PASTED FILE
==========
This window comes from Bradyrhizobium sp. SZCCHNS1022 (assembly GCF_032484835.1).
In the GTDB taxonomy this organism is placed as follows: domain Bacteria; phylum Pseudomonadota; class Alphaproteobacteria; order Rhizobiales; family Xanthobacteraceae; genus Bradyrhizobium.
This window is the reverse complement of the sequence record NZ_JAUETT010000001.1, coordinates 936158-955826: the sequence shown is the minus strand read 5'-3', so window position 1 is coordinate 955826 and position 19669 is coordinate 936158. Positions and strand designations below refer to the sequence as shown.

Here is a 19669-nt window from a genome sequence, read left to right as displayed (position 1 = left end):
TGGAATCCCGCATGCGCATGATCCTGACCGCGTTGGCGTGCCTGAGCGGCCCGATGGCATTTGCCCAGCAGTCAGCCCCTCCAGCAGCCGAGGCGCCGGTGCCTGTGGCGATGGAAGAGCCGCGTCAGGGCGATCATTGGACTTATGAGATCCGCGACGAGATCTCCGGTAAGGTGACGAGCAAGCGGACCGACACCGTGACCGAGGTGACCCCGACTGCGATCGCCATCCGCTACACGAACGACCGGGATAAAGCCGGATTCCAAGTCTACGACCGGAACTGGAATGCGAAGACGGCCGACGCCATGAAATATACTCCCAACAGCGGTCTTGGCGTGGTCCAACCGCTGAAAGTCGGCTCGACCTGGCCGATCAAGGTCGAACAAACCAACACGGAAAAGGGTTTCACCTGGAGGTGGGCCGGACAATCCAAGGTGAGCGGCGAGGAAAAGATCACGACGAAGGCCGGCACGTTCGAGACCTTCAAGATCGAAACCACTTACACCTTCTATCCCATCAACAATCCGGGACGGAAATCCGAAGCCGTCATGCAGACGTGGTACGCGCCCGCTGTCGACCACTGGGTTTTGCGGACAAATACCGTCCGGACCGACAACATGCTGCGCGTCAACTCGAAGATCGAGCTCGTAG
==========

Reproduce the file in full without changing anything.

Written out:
This window comes from Bradyrhizobium sp. SZCCHNS1022 (assembly GCF_032484835.1).
In the GTDB taxonomy this organism is placed as follows: domain Bacteria; phylum Pseudomonadota; class Alphaproteobacteria; order Rhizobiales; family Xanthobacteraceae; genus Bradyrhizobium.
This window is the reverse complement of the sequence record NZ_JAUETT010000001.1, coordinates 936158-955826: the sequence shown is the minus strand read 5'-3', so window position 1 is coordinate 955826 and position 19669 is coordinate 936158. Positions and strand designations below refer to the sequence as shown.

Here is a 19669-nt window from a genome sequence, read left to right as displayed (position 1 = left end):
TGGAATCCCGCATGCGCATGATCCTGACCGCGTTGGCGTGCCTGAGCGGCCCGATGGCATTTGCCCAGCAGTCAGCCCCTCCAGCAGCCGAGGCGCCGGTGCCTGTGGCGATGGAAGAGCCGCGTCAGGGCGATCATTGGACTTATGAGATCCGCGACGAGATCTCCGGTAAGGTGACGAGCAAGCGGACCGACACCGTGACCGAGGTGACCCCGACTGCGATCGCCATCCGCTACACGAACGACCGGGATAAAGCCGGATTCCAAGTCTACGACCGGAACTGGAATGCGAAGACGGCCGACGCCATGAAATATACTCCCAACAGCGGTCTTGGCGTGGTCCAACCGCTGAAAGTCGGCTCGACCTGGCCGATCAAGGTCGAACAAACCAACACGGAAAAGGGTTTCACCTGGAGGTGGGCCGGACAATCCAAGGTGAGCGGCGAGGAAAAGATCACGACGAAGGCCGGCACGTTCGAGACCTTCAAGATCGAAACCACTTACACCTTCTATCCCATCAACAATCCGGGACGGAAATCCGAAGCCGTCATGCAGACGTGGTACGCGCCCGCTGTCGACCACTGGGTTTTGCGGACAAATACCGTCCGGACCGACAACATGCTGCGCGTCAACTCGAAGATCGAGCTCGTAG